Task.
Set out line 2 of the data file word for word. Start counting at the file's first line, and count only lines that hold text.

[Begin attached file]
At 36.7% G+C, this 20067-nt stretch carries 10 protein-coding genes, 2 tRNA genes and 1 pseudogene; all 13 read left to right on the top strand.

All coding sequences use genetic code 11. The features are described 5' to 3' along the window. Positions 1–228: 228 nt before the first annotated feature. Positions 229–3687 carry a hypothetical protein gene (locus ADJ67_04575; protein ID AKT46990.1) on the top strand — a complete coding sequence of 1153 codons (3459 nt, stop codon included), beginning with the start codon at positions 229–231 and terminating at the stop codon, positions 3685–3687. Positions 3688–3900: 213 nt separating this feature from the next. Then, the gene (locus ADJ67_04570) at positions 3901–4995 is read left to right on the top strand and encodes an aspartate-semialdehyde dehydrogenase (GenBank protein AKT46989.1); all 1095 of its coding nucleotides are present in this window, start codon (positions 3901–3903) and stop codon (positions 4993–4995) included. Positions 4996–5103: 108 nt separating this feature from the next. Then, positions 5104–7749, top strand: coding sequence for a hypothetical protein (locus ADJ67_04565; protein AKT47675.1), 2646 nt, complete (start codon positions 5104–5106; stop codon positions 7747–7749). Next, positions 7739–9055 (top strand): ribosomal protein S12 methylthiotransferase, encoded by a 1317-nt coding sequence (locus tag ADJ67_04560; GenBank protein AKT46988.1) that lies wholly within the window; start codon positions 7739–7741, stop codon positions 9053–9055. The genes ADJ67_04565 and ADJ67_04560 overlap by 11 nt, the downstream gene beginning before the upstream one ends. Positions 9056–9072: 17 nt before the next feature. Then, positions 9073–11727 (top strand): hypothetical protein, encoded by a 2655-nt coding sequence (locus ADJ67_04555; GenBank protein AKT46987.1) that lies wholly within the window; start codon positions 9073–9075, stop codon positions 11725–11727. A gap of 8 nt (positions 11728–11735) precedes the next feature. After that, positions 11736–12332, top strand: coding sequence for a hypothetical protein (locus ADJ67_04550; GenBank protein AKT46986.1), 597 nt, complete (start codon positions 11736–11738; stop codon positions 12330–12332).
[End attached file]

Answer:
All coding sequences use genetic code 11. The features are described 5' to 3' along the window. Positions 1–228: 228 nt before the first annotated feature. Positions 229–3687 carry a hypothetical protein gene (locus ADJ67_04575; protein ID AKT46990.1) on the top strand — a complete coding sequence of 1153 codons (3459 nt, stop codon included), beginning with the start codon at positions 229–231 and terminating at the stop codon, positions 3685–3687. Positions 3688–3900: 213 nt separating this feature from the next. Then, the gene (locus ADJ67_04570) at positions 3901–4995 is read left to right on the top strand and encodes an aspartate-semialdehyde dehydrogenase (GenBank protein AKT46989.1); all 1095 of its coding nucleotides are present in this window, start codon (positions 3901–3903) and stop codon (positions 4993–4995) included. Positions 4996–5103: 108 nt separating this feature from the next. Then, positions 5104–7749, top strand: coding sequence for a hypothetical protein (locus ADJ67_04565; protein AKT47675.1), 2646 nt, complete (start codon positions 5104–5106; stop codon positions 7747–7749). Next, positions 7739–9055 (top strand): ribosomal protein S12 methylthiotransferase, encoded by a 1317-nt coding sequence (locus tag ADJ67_04560; GenBank protein AKT46988.1) that lies wholly within the window; start codon positions 7739–7741, stop codon positions 9053–9055. The genes ADJ67_04565 and ADJ67_04560 overlap by 11 nt, the downstream gene beginning before the upstream one ends. Positions 9056–9072: 17 nt before the next feature. Then, positions 9073–11727 (top strand): hypothetical protein, encoded by a 2655-nt coding sequence (locus ADJ67_04555; GenBank protein AKT46987.1) that lies wholly within the window; start codon positions 9073–9075, stop codon positions 11725–11727. A gap of 8 nt (positions 11728–11735) precedes the next feature. After that, positions 11736–12332, top strand: coding sequence for a hypothetical protein (locus ADJ67_04550; GenBank protein AKT46986.1), 597 nt, complete (start codon positions 11736–11738; stop codon positions 12330–12332).